Roughly 35,500 people showed up to Pole Green Park Saturday for the 36th annual Hanover Tomato Festival to enjoy the juicy Hanover specialty and the atmosphere.
“We think it went great,” said Marcy Durrer, recreation program director. “Obviously the weather was out of our control, but it was a beautiful day — lots of sun, lots of tomatoes [and] lots of people.”
By the end of the day, tomatoes were completely sold out. Durrer said in recent years, there haven’t been any left over by the festival’s end.
This year’s event was dedicated to Larry Leber, president of Black Creek Volunteer Fire Department. Leber has been involved with the festival for 36 years.
“I think [the executive committee] felt that his contributions to the event have been going for so long,” Durrer said.
For Leber, recognition for all of his work over the years came as a surprise.
“It really caught me off guard,” Leber said.
Leber added that usually he finds out about surprises beforehand, but this time it was a complete shock when the committee gave him the news. He said he never really expected to receive any recognition, because that’s not why he does it.
“I just do it because I enjoy doing it,” Leber said.
But, Leber said he was pleased and humbled by the dedication of the event to him.
Over the years, he has had the opportunity to watch the festival grow into what it is today.
“It’s really hard to describe how this thing has grown over the years,” he said. “I’m just thrilled to be a part of it still, and hope I can continue on for a few more years.”
When the festival first started, Leber said it was a small community event held at the Black Creek Volunteer Fire Station. It was one part tomato festival and another part firefighter competition.
“Not in our wildest dreams, when we started this thing, did we ever think it’d get to be the size that it is today,” he said.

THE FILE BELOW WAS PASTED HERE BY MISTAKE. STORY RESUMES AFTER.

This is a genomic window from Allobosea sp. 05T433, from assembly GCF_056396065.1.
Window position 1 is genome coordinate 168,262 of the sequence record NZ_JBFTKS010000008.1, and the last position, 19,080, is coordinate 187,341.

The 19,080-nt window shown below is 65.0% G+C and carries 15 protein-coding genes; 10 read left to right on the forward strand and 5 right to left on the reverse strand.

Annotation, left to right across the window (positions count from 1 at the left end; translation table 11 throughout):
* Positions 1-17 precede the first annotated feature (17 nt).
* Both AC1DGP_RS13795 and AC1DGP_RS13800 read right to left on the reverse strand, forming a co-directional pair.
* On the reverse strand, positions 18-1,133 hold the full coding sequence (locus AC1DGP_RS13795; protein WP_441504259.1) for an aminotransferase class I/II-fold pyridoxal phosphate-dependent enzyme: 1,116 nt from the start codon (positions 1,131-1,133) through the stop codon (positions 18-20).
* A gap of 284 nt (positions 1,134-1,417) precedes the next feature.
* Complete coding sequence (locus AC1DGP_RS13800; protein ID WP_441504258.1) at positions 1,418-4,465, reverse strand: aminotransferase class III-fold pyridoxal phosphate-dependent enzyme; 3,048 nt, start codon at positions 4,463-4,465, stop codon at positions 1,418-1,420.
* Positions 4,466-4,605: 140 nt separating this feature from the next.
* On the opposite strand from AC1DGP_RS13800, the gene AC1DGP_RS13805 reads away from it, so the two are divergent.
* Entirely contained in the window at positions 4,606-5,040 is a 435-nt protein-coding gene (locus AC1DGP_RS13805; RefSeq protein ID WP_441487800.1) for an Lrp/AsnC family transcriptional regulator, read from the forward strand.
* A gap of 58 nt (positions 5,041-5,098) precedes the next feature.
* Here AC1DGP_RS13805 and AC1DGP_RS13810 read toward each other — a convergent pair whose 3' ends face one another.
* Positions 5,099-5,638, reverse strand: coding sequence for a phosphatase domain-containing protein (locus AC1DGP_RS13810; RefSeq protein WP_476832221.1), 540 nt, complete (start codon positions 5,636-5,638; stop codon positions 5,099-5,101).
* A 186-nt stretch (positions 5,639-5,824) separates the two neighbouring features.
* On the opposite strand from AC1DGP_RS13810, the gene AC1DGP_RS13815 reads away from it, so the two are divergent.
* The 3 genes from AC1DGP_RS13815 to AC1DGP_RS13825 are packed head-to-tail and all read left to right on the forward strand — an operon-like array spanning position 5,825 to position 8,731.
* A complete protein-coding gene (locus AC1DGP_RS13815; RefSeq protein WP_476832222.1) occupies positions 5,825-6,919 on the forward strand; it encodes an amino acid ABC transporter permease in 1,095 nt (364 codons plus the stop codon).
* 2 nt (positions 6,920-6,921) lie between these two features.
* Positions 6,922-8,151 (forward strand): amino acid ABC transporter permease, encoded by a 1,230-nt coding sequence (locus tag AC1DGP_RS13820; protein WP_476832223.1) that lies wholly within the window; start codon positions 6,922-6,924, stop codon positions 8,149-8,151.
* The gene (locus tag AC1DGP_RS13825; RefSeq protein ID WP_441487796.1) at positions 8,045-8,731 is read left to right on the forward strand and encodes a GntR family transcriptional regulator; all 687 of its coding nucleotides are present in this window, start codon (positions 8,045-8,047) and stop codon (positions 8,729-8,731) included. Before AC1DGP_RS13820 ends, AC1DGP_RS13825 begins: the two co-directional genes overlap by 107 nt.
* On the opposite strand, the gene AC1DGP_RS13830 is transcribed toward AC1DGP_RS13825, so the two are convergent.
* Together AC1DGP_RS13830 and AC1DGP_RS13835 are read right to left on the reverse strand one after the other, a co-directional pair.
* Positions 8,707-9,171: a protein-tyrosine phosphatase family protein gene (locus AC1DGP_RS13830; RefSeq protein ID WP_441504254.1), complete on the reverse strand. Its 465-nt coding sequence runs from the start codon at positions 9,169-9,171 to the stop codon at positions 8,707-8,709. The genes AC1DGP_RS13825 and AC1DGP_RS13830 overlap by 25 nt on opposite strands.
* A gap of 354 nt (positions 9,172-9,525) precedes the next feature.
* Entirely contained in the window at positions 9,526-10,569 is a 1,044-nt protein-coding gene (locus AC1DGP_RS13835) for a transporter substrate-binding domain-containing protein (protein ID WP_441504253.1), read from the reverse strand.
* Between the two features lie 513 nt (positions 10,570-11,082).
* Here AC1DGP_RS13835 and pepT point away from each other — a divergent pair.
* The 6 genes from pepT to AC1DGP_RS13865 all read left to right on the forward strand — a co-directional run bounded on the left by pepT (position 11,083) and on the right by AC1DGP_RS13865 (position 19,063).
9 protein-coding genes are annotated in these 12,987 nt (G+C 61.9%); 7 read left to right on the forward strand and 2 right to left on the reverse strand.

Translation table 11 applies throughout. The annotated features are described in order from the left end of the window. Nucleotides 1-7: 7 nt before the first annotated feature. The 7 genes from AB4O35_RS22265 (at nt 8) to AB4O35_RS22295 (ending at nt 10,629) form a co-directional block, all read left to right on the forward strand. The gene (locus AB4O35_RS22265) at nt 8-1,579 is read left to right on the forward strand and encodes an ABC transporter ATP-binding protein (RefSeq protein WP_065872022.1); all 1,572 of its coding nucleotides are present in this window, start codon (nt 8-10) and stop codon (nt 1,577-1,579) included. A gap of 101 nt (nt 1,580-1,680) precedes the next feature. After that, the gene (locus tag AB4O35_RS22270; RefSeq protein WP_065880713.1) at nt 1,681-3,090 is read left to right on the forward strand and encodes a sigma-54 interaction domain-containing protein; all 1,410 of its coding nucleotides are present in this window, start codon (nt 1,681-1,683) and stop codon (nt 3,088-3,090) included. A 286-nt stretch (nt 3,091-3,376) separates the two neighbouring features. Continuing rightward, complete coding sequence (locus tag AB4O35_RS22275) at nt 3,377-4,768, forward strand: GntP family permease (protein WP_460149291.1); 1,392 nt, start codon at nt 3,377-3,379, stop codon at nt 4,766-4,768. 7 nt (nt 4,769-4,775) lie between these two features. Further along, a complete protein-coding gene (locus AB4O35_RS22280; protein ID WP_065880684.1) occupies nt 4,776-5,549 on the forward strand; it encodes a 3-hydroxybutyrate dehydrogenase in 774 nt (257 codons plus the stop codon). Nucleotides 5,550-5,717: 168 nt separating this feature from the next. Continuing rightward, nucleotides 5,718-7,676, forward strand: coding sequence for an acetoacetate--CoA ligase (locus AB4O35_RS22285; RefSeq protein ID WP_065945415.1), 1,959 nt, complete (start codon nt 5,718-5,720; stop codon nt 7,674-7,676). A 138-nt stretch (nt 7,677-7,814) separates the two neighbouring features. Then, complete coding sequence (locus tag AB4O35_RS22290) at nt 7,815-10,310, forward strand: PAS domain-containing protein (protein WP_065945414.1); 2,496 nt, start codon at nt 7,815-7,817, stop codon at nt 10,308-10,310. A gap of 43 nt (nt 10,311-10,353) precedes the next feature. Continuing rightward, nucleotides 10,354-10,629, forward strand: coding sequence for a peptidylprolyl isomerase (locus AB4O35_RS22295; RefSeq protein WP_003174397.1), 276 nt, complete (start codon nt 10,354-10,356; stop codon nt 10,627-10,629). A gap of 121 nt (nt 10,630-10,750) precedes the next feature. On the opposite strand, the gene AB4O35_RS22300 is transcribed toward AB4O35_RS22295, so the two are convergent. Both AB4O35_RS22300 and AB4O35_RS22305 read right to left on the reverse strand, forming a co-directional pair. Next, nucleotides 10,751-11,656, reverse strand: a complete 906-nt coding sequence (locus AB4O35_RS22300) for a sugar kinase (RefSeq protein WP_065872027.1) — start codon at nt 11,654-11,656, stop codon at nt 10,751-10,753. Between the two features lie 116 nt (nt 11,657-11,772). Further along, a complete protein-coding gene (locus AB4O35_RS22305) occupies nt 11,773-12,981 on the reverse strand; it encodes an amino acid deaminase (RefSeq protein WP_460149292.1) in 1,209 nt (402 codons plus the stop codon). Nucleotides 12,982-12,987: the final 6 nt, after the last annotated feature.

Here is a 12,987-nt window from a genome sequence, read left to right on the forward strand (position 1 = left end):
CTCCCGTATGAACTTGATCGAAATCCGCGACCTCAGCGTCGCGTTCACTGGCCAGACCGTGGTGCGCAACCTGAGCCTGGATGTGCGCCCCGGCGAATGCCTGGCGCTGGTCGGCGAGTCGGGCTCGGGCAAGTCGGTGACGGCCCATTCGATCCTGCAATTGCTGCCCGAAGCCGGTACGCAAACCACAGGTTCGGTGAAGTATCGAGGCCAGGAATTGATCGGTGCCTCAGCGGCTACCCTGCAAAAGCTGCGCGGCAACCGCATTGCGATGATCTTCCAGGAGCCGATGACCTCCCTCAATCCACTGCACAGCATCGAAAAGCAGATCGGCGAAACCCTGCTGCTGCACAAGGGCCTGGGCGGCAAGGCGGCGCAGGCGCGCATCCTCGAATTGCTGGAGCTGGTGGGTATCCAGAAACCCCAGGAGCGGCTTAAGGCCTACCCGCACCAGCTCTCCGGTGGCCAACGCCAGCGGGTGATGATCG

Since its beginning, event proceeds have helped the volunteer fire department pay for things that the county may not be able to fund. The festival is the volunteer station’s largest fundraiser and it’s one of the biggest one-day events in the county.
One item the fire department has its eye on is replacing the tool that’s used to extract people from crashed vehicles.
Leber said their existing device is not unusable but it does have a few years under its belt, and even newer equipment has come out.
“That’s a pretty major expense,” he said.
It would cost somewhere between $10,000 and $20,000 for the upgrade, Leber added.
The money from the festival also helps cover costs for uniforms. Leber said when he was first in the department, he had to buy his own uniforms, but now the station provides them.
“It keeps our volunteers from having to put their money out for uniforms and stuff, where we can take the money from fundraising and help defray some of the costs that they would have to pocket otherwise,” he said.
The festival is able to come to fruition because of some major supporters and helpers. Leber said that in addition to the executive committee and other Black Creek members like himself, the Parks and Recreation department plays a big role in the festival, along with media sponsors and community members.
“Without those key people, there’s no way we could do this by ourselves,” he said.
Most Creative, ages 3-5: Gabriel Jordan; ages 6-8: Braden Deis; ages 9-12: Noah Carney; Funniest, ages 3-5: Kaiden Myers; ages 6-8: Jordan Johnson; ages 9-12: Arionna Raymond; Cutest, ages 3-5: Adriana Carpenter; ages 6-8: Emily Rios; ages 9-12: Hannah Knight; Best Overall, ages 3-5: Makayla Grattan; ages 6-8: Steven Payne; ages 9-12: Rachel Wheatley.